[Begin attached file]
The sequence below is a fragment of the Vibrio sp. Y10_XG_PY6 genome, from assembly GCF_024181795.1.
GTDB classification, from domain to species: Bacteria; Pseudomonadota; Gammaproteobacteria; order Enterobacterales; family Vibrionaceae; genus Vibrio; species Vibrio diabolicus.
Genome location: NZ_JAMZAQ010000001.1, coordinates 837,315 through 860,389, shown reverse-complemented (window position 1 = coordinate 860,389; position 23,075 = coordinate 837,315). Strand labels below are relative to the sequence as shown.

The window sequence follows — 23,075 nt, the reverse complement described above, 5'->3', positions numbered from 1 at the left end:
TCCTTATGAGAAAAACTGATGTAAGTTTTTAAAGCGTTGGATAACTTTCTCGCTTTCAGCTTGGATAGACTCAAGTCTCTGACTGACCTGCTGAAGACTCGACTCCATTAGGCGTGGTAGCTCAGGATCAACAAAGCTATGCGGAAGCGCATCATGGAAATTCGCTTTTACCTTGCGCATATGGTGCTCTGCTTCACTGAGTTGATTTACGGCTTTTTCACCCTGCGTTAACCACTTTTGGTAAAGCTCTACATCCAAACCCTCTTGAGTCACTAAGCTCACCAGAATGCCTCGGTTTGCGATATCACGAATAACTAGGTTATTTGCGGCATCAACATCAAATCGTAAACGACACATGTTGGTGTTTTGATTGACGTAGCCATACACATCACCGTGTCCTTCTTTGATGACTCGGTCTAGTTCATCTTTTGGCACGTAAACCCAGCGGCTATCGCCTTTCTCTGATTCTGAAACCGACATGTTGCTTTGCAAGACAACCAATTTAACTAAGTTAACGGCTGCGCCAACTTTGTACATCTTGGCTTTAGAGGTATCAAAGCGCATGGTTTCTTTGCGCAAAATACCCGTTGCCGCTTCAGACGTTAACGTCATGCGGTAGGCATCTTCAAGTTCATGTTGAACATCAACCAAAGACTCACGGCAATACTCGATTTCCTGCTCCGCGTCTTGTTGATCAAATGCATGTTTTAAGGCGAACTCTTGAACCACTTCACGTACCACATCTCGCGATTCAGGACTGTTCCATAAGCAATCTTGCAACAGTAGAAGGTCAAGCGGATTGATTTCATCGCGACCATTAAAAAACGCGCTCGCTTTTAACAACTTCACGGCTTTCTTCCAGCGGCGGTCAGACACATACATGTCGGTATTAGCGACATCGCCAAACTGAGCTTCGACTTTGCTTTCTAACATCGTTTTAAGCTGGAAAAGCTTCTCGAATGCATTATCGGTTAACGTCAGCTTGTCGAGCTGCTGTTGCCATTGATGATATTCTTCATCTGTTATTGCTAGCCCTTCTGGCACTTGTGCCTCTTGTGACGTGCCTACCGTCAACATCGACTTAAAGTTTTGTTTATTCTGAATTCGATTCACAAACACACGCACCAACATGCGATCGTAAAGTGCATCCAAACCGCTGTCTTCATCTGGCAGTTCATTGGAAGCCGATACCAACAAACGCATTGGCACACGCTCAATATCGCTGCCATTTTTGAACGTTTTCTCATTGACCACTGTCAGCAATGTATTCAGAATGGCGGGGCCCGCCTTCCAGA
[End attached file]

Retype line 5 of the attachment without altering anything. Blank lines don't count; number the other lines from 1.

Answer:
TCCTTATGAGAAAAACTGATGTAAGTTTTTAAAGCGTTGGATAACTTTCTCGCTTTCAGCTTGGATAGACTCAAGTCTCTGACTGACCTGCTGAAGACTCGACTCCATTAGGCGTGGTAGCTCAGGATCAACAAAGCTATGCGGAAGCGCATCATGGAAATTCGCTTTTACCTTGCGCATATGGTGCTCTGCTTCACTGAGTTGATTTACGGCTTTTTCACCCTGCGTTAACCACTTTTGGTAAAGCTCTACATCCAAACCCTCTTGAGTCACTAAGCTCACCAGAATGCCTCGGTTTGCGATATCACGAATAACTAGGTTATTTGCGGCATCAACATCAAATCGTAAACGACACATGTTGGTGTTTTGATTGACGTAGCCATACACATCACCGTGTCCTTCTTTGATGACTCGGTCTAGTTCATCTTTTGGCACGTAAACCCAGCGGCTATCGCCTTTCTCTGATTCTGAAACCGACATGTTGCTTTGCAAGACAACCAATTTAACTAAGTTAACGGCTGCGCCAACTTTGTACATCTTGGCTTTAGAGGTATCAAAGCGCATGGTTTCTTTGCGCAAAATACCCGTTGCCGCTTCAGACGTTAACGTCATGCGGTAGGCATCTTCAAGTTCATGTTGAACATCAACCAAAGACTCACGGCAATACTCGATTTCCTGCTCCGCGTCTTGTTGATCAAATGCATGTTTTAAGGCGAACTCTTGAACCACTTCACGTACCACATCTCGCGATTCAGGACTGTTCCATAAGCAATCTTGCAACAGTAGAAGGTCAAGCGGATTGATTTCATCGCGACCATTAAAAAACGCGCTCGCTTTTAACAACTTCACGGCTTTCTTCCAGCGGCGGTCAGACACATACATGTCGGTATTAGCGACATCGCCAAACTGAGCTTCGACTTTGCTTTCTAACATCGTTTTAAGCTGGAAAAGCTTCTCGAATGCATTATCGGTTAACGTCAGCTTGTCGAGCTGCTGTTGCCATTGATGATATTCTTCATCTGTTATTGCTAGCCCTTCTGGCACTTGTGCCTCTTGTGACGTGCCTACCGTCAACATCGACTTAAAGTTTTGTTTATTCTGAATTCGATTCACAAACACACGCACCAACATGCGATCGTAAAGTGCATCCAAACCGCTGTCTTCATCTGGCAGTTCATTGGAAGCCGATACCAACAAACGCATTGGCACACGCTCAATATCGCTGCCATTTTTGAACGTTTTCTCATTGACCACTGTCAGCAATGTATTCAGAATGGCGGGGCCCGCCTTCCAGA